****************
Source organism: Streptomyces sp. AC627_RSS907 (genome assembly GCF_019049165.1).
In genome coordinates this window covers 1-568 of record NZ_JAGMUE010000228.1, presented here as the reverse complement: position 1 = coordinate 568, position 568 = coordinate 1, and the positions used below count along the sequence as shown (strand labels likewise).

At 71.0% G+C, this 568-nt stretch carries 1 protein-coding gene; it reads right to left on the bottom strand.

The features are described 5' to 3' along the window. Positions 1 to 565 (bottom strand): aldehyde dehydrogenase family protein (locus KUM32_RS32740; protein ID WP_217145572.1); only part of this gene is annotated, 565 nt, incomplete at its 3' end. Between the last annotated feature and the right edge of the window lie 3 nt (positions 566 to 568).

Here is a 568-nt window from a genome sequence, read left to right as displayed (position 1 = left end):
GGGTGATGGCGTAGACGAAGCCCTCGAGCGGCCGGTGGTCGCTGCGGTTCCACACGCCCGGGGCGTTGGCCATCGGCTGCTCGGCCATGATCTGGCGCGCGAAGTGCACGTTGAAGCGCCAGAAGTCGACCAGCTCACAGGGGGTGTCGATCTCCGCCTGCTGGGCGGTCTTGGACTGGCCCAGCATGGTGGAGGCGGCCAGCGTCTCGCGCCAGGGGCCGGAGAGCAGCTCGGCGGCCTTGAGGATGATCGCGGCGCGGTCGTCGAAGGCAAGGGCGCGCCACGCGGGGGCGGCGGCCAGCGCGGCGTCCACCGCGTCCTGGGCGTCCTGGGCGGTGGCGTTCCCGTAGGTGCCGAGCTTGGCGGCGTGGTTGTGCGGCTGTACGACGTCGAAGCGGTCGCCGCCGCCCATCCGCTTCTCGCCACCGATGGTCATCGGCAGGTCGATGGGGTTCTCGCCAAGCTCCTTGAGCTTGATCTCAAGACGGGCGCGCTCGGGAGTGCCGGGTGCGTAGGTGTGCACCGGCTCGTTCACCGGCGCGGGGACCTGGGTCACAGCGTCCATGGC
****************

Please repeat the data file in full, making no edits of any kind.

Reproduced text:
Source organism: Streptomyces sp. AC627_RSS907 (genome assembly GCF_019049165.1).
In genome coordinates this window covers 1-568 of record NZ_JAGMUE010000228.1, presented here as the reverse complement: position 1 = coordinate 568, position 568 = coordinate 1, and the positions used below count along the sequence as shown (strand labels likewise).

At 71.0% G+C, this 568-nt stretch carries 1 protein-coding gene; it reads right to left on the bottom strand.

The features are described 5' to 3' along the window. Positions 1 to 565 (bottom strand): aldehyde dehydrogenase family protein (locus KUM32_RS32740; protein ID WP_217145572.1); only part of this gene is annotated, 565 nt, incomplete at its 3' end. Between the last annotated feature and the right edge of the window lie 3 nt (positions 566 to 568).

Here is a 568-nt window from a genome sequence, read left to right as displayed (position 1 = left end):
GGGTGATGGCGTAGACGAAGCCCTCGAGCGGCCGGTGGTCGCTGCGGTTCCACACGCCCGGGGCGTTGGCCATCGGCTGCTCGGCCATGATCTGGCGCGCGAAGTGCACGTTGAAGCGCCAGAAGTCGACCAGCTCACAGGGGGTGTCGATCTCCGCCTGCTGGGCGGTCTTGGACTGGCCCAGCATGGTGGAGGCGGCCAGCGTCTCGCGCCAGGGGCCGGAGAGCAGCTCGGCGGCCTTGAGGATGATCGCGGCGCGGTCGTCGAAGGCAAGGGCGCGCCACGCGGGGGCGGCGGCCAGCGCGGCGTCCACCGCGTCCTGGGCGTCCTGGGCGGTGGCGTTCCCGTAGGTGCCGAGCTTGGCGGCGTGGTTGTGCGGCTGTACGACGTCGAAGCGGTCGCCGCCGCCCATCCGCTTCTCGCCACCGATGGTCATCGGCAGGTCGATGGGGTTCTCGCCAAGCTCCTTGAGCTTGATCTCAAGACGGGCGCGCTCGGGAGTGCCGGGTGCGTAGGTGTGCACCGGCTCGTTCACCGGCGCGGGGACCTGGGTCACAGCGTCCATGGC